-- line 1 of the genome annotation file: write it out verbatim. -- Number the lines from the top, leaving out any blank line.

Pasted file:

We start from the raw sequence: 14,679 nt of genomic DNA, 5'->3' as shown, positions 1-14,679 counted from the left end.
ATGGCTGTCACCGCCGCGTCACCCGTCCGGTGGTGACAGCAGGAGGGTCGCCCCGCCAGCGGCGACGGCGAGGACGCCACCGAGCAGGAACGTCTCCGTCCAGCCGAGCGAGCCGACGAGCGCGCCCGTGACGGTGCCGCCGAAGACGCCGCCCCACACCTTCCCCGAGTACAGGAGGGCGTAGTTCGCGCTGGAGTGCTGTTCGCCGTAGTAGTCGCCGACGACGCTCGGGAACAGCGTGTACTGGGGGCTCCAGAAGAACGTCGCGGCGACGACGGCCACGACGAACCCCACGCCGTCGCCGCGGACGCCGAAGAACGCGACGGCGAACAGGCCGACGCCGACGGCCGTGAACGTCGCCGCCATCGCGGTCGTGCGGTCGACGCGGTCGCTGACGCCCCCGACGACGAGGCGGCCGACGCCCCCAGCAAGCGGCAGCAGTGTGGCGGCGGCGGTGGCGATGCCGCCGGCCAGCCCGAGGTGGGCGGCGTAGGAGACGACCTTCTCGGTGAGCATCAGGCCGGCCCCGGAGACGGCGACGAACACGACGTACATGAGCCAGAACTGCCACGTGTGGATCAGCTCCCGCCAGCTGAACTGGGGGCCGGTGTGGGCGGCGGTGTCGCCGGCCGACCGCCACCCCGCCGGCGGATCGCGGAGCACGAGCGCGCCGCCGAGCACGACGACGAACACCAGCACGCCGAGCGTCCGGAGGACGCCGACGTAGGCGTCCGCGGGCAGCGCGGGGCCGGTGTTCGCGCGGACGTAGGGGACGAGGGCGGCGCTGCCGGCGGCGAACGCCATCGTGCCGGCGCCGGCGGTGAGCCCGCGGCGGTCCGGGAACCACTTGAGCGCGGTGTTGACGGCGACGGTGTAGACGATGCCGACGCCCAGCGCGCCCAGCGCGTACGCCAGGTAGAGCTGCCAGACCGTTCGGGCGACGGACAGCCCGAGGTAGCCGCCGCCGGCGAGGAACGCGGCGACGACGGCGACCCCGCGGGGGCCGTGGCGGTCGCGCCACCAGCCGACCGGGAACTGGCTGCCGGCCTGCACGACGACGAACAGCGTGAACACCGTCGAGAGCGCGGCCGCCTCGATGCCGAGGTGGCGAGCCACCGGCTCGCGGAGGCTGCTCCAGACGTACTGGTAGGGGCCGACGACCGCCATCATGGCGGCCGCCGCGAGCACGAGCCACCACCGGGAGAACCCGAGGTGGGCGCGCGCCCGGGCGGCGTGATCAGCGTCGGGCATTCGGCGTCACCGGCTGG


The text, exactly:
We start from the raw sequence: 14,679 nt of genomic DNA, 5'->3' as shown, positions 1-14,679 counted from the left end.